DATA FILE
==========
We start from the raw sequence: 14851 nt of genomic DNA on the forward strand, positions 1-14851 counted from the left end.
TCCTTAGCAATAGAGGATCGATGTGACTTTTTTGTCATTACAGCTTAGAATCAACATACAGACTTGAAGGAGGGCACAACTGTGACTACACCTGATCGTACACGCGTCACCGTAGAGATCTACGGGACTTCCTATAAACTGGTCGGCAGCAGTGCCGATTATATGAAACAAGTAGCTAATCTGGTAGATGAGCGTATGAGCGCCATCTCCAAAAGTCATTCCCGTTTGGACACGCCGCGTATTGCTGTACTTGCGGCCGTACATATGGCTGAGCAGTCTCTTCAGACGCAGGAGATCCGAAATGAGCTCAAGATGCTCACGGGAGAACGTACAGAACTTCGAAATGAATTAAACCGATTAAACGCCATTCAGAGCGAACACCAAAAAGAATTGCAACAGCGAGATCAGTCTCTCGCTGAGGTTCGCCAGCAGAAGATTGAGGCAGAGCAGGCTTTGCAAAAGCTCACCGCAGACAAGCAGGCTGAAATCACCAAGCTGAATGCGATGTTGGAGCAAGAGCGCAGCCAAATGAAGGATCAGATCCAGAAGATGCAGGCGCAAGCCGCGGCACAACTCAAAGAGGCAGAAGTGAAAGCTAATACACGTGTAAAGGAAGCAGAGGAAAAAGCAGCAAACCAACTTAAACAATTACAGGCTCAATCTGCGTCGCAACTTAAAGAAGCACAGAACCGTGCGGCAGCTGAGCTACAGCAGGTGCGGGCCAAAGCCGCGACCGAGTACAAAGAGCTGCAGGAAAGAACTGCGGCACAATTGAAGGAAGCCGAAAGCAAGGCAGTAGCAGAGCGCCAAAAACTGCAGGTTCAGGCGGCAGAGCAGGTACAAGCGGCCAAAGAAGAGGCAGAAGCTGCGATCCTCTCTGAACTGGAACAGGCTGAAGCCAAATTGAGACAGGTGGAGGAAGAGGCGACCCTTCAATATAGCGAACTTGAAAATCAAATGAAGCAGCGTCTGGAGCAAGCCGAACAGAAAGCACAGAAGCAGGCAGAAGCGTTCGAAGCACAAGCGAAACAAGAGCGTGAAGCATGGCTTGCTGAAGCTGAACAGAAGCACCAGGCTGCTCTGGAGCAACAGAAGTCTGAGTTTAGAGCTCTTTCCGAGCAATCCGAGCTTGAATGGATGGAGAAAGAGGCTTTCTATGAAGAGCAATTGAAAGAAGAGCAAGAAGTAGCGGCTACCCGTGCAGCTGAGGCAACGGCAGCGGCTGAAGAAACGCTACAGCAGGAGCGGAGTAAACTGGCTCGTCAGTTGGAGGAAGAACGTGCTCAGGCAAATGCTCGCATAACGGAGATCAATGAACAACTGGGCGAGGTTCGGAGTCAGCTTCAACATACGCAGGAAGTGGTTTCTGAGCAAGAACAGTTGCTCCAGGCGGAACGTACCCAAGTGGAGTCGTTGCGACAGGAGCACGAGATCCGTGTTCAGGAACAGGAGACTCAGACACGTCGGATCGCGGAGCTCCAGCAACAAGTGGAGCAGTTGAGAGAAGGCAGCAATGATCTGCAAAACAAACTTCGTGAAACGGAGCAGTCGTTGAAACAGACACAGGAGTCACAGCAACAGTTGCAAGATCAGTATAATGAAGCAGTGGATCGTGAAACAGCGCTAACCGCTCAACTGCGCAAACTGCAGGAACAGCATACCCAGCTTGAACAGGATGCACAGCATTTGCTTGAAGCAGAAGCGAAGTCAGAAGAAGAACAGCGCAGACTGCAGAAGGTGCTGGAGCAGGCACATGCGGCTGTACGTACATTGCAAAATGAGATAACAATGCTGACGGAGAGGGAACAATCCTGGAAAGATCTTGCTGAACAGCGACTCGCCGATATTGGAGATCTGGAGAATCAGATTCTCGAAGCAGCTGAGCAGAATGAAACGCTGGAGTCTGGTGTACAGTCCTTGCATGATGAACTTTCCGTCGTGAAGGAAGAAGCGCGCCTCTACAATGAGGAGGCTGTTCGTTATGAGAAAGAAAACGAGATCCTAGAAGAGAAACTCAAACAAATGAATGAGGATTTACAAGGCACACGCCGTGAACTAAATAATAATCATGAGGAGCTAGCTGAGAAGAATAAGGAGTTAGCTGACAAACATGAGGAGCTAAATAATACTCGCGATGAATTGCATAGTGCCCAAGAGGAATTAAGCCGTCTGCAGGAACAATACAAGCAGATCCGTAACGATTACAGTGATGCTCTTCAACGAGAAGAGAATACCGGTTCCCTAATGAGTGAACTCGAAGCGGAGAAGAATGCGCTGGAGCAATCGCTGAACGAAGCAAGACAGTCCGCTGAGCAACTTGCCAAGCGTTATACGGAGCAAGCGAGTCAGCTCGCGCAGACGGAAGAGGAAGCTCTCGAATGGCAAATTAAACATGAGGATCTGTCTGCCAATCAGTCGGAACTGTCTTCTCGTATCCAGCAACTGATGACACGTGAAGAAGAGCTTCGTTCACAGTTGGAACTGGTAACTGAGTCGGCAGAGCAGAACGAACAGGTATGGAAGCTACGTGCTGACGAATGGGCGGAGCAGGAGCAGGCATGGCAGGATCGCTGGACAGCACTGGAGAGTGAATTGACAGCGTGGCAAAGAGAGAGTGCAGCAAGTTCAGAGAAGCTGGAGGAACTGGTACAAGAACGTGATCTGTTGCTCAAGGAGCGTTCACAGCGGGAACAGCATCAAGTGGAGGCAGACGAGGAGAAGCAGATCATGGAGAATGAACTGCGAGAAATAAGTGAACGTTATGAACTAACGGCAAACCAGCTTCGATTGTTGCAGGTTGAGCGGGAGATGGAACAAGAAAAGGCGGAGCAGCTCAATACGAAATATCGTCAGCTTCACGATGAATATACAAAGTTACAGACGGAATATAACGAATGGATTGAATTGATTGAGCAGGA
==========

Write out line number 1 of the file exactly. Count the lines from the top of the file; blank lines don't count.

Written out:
We start from the raw sequence: 14851 nt of genomic DNA on the forward strand, positions 1-14851 counted from the left end.